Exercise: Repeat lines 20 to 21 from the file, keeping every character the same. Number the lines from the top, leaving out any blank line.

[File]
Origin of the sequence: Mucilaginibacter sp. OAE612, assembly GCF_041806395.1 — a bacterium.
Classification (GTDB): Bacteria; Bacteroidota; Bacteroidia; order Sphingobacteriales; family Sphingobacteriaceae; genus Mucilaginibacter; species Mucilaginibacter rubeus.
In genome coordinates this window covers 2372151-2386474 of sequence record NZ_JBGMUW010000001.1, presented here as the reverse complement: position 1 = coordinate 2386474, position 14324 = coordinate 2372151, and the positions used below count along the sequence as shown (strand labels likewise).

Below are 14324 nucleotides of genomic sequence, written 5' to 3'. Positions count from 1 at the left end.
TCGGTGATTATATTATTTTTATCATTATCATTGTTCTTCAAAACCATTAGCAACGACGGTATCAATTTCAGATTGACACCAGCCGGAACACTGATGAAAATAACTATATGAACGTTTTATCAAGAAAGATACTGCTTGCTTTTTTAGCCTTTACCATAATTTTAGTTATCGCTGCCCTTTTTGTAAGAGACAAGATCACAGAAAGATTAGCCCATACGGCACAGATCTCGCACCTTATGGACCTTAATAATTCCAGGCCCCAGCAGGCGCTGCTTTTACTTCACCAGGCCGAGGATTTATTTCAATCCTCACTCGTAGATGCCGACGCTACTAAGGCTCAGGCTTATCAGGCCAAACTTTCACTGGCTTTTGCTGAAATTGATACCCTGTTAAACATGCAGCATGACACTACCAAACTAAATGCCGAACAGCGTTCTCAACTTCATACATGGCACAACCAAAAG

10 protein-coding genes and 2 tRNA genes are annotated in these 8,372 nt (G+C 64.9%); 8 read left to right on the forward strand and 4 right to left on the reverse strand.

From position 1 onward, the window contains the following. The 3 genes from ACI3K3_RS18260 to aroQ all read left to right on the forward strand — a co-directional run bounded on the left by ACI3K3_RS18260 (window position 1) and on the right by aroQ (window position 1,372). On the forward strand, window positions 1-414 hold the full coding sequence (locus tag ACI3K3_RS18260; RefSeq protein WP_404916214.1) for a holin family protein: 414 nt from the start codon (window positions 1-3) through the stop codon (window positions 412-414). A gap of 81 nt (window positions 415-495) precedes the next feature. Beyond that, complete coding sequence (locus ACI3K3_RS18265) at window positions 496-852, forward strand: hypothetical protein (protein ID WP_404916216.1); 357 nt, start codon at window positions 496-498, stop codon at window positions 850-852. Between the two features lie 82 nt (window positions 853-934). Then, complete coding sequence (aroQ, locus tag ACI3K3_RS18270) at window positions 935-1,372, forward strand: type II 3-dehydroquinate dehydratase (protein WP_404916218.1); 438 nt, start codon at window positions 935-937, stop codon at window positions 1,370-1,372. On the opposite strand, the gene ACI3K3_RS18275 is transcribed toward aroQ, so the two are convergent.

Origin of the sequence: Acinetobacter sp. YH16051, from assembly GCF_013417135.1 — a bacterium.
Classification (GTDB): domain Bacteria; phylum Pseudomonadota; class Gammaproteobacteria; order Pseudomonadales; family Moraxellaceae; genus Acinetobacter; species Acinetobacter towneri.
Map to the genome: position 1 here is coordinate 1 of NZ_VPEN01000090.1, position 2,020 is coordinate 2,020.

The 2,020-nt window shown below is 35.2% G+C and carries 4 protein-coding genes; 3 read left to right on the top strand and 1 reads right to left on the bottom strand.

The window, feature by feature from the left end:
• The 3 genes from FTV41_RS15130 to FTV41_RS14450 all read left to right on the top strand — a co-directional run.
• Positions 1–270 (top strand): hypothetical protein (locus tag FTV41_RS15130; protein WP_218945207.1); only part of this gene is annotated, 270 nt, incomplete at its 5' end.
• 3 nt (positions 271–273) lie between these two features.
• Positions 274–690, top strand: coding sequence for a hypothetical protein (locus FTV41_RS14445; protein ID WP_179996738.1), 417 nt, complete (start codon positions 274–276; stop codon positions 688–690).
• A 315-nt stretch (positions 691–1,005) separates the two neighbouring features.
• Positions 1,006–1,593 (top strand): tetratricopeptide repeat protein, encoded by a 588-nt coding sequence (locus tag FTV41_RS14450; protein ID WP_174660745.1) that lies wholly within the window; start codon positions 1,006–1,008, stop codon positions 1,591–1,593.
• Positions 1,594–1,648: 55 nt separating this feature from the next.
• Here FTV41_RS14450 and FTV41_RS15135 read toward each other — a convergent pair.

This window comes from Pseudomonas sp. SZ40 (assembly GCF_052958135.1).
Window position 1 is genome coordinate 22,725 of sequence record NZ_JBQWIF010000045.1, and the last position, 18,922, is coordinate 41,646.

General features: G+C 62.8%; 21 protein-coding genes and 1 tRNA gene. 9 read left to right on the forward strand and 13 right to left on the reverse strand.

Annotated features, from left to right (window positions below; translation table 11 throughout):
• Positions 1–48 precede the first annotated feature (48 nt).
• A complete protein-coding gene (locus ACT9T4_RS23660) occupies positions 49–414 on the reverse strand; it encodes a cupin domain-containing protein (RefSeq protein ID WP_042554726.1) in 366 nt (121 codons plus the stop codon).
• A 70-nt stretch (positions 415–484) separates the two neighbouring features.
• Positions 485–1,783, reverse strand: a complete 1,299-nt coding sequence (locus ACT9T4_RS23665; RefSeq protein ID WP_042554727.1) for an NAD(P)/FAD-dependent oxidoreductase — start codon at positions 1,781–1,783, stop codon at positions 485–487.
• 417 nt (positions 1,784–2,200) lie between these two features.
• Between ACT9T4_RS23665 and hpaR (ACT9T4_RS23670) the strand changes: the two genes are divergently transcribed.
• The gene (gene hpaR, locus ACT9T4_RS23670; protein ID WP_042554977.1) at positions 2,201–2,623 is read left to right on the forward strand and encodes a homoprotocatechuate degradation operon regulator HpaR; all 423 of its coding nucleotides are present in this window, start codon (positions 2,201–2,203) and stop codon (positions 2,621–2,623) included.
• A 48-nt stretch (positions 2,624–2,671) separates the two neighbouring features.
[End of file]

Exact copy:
• Here FTV41_RS14450 and FTV41_RS15135 read toward each other — a convergent pair.

This window comes from Pseudomonas sp. SZ40 (assembly GCF_052958135.1).